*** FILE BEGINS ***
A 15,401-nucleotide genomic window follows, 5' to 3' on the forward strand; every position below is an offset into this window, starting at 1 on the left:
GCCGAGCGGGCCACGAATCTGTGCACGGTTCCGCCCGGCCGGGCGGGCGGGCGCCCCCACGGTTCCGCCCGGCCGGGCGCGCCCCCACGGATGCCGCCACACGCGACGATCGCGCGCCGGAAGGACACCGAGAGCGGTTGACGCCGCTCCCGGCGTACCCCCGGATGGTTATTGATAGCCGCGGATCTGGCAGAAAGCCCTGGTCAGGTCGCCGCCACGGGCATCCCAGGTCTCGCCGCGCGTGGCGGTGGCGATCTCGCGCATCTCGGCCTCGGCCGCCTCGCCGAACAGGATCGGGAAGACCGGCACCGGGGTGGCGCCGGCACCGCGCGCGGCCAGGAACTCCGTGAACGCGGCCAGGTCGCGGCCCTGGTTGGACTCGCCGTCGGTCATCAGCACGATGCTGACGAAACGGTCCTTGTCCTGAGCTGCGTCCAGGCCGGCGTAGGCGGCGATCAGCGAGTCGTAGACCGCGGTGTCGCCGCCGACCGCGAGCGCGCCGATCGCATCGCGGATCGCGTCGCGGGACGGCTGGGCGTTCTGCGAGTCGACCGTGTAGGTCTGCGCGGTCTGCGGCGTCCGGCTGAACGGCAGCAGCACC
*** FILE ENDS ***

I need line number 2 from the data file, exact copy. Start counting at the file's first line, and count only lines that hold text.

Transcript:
GCCGAGCGGGCCACGAATCTGTGCACGGTTCCGCCCGGCCGGGCGGGCGGGCGCCCCCACGGTTCCGCCCGGCCGGGCGCGCCCCCACGGATGCCGCCACACGCGACGATCGCGCGCCGGAAGGACACCGAGAGCGGTTGACGCCGCTCCCGGCGTACCCCCGGATGGTTATTGATAGCCGCGGATCTGGCAGAAAGCCCTGGTCAGGTCGCCGCCACGGGCATCCCAGGTCTCGCCGCGCGTGGCGGTGGCGATCTCGCGCATCTCGGCCTCGGCCGCCTCGCCGAACAGGATCGGGAAGACCGGCACCGGGGTGGCGCCGGCACCGCGCGCGGCCAGGAACTCCGTGAACGCGGCCAGGTCGCGGCCCTGGTTGGACTCGCCGTCGGTCATCAGCACGATGCTGACGAAACGGTCCTTGTCCTGAGCTGCGTCCAGGCCGGCGTAGGCGGCGATCAGCGAGTCGTAGACCGCGGTGTCGCCGCCGACCGCGAGCGCGCCGATCGCATCGCGGATCGCGTCGCGGGACGGCTGGGCGTTCTGCGAGTCGACCGTGTAGGTCTGCGCGGTCTGCGGCGTCCGGCTGAACGGCAGCAGCACC